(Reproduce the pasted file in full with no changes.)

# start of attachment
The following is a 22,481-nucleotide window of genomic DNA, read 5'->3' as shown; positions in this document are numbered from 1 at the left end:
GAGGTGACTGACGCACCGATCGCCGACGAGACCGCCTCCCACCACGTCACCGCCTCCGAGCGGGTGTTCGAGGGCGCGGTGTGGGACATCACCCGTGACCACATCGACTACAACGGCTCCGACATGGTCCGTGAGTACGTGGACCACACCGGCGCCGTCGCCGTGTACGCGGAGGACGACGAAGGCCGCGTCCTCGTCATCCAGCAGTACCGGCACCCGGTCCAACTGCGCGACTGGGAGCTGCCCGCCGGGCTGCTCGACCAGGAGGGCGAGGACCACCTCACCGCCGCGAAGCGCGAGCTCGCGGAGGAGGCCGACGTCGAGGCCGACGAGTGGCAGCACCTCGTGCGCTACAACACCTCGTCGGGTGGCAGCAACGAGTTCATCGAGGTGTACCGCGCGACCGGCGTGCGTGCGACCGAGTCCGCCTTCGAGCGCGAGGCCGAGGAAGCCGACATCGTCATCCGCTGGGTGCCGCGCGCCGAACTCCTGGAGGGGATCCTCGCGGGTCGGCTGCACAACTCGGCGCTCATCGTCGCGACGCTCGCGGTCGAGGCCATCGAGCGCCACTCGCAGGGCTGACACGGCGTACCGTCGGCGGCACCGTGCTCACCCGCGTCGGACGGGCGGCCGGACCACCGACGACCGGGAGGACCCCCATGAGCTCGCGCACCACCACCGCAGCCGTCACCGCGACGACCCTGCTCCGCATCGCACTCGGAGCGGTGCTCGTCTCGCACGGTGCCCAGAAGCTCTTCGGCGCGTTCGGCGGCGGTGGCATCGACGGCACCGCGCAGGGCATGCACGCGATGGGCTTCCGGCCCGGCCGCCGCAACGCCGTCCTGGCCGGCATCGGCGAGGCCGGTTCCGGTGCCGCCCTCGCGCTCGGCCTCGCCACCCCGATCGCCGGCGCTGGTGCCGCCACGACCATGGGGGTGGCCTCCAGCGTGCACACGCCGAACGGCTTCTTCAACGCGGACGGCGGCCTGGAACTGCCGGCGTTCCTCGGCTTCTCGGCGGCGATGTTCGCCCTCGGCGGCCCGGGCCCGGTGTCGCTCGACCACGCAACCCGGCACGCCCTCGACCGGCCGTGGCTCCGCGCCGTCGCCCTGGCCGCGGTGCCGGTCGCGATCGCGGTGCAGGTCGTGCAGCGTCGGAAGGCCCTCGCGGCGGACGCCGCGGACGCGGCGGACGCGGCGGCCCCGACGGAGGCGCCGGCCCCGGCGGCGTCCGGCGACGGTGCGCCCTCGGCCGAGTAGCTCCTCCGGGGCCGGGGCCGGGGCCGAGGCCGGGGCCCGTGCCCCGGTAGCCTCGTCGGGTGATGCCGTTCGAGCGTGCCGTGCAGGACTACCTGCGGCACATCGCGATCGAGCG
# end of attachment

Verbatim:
The following is a 22,481-nucleotide window of genomic DNA, read 5'->3' as shown; positions in this document are numbered from 1 at the left end:
GAGGTGACTGACGCACCGATCGCCGACGAGACCGCCTCCCACCACGTCACCGCCTCCGAGCGGGTGTTCGAGGGCGCGGTGTGGGACATCACCCGTGACCACATCGACTACAACGGCTCCGACATGGTCCGTGAGTACGTGGACCACACCGGCGCCGTCGCCGTGTACGCGGAGGACGACGAAGGCCGCGTCCTCGTCATCCAGCAGTACCGGCACCCGGTCCAACTGCGCGACTGGGAGCTGCCCGCCGGGCTGCTCGACCAGGAGGGCGAGGACCACCTCACCGCCGCGAAGCGCGAGCTCGCGGAGGAGGCCGACGTCGAGGCCGACGAGTGGCAGCACCTCGTGCGCTACAACACCTCGTCGGGTGGCAGCAACGAGTTCATCGAGGTGTACCGCGCGACCGGCGTGCGTGCGACCGAGTCCGCCTTCGAGCGCGAGGCCGAGGAAGCCGACATCGTCATCCGCTGGGTGCCGCGCGCCGAACTCCTGGAGGGGATCCTCGCGGGTCGGCTGCACAACTCGGCGCTCATCGTCGCGACGCTCGCGGTCGAGGCCATCGAGCGCCACTCGCAGGGCTGACACGGCGTACCGTCGGCGGCACCGTGCTCACCCGCGTCGGACGGGCGGCCGGACCACCGACGACCGGGAGGACCCCCATGAGCTCGCGCACCACCACCGCAGCCGTCACCGCGACGACCCTGCTCCGCATCGCACTCGGAGCGGTGCTCGTCTCGCACGGTGCCCAGAAGCTCTTCGGCGCGTTCGGCGGCGGTGGCATCGACGGCACCGCGCAGGGCATGCACGCGATGGGCTTCCGGCCCGGCCGCCGCAACGCCGTCCTGGCCGGCATCGGCGAGGCCGGTTCCGGTGCCGCCCTCGCGCTCGGCCTCGCCACCCCGATCGCCGGCGCTGGTGCCGCCACGACCATGGGGGTGGCCTCCAGCGTGCACACGCCGAACGGCTTCTTCAACGCGGACGGCGGCCTGGAACTGCCGGCGTTCCTCGGCTTCTCGGCGGCGATGTTCGCCCTCGGCGGCCCGGGCCCGGTGTCGCTCGACCACGCAACCCGGCACGCCCTCGACCGGCCGTGGCTCCGCGCCGTCGCCCTGGCCGCGGTGCCGGTCGCGATCGCGGTGCAGGTCGTGCAGCGTCGGAAGGCCCTCGCGGCGGACGCCGCGGACGCGGCGGACGCGGCGGCCCCGACGGAGGCGCCGGCCCCGGCGGCGTCCGGCGACGGTGCGCCCTCGGCCGAGTAGCTCCTCCGGGGCCGGGGCCGGGGCCGAGGCCGGGGCCCGTGCCCCGGTAGCCTCGTCGGGTGATGCCGTTCGAGCGTGCCGTGCAGGACTACCTGCGGCACATCGCGATCGAGCG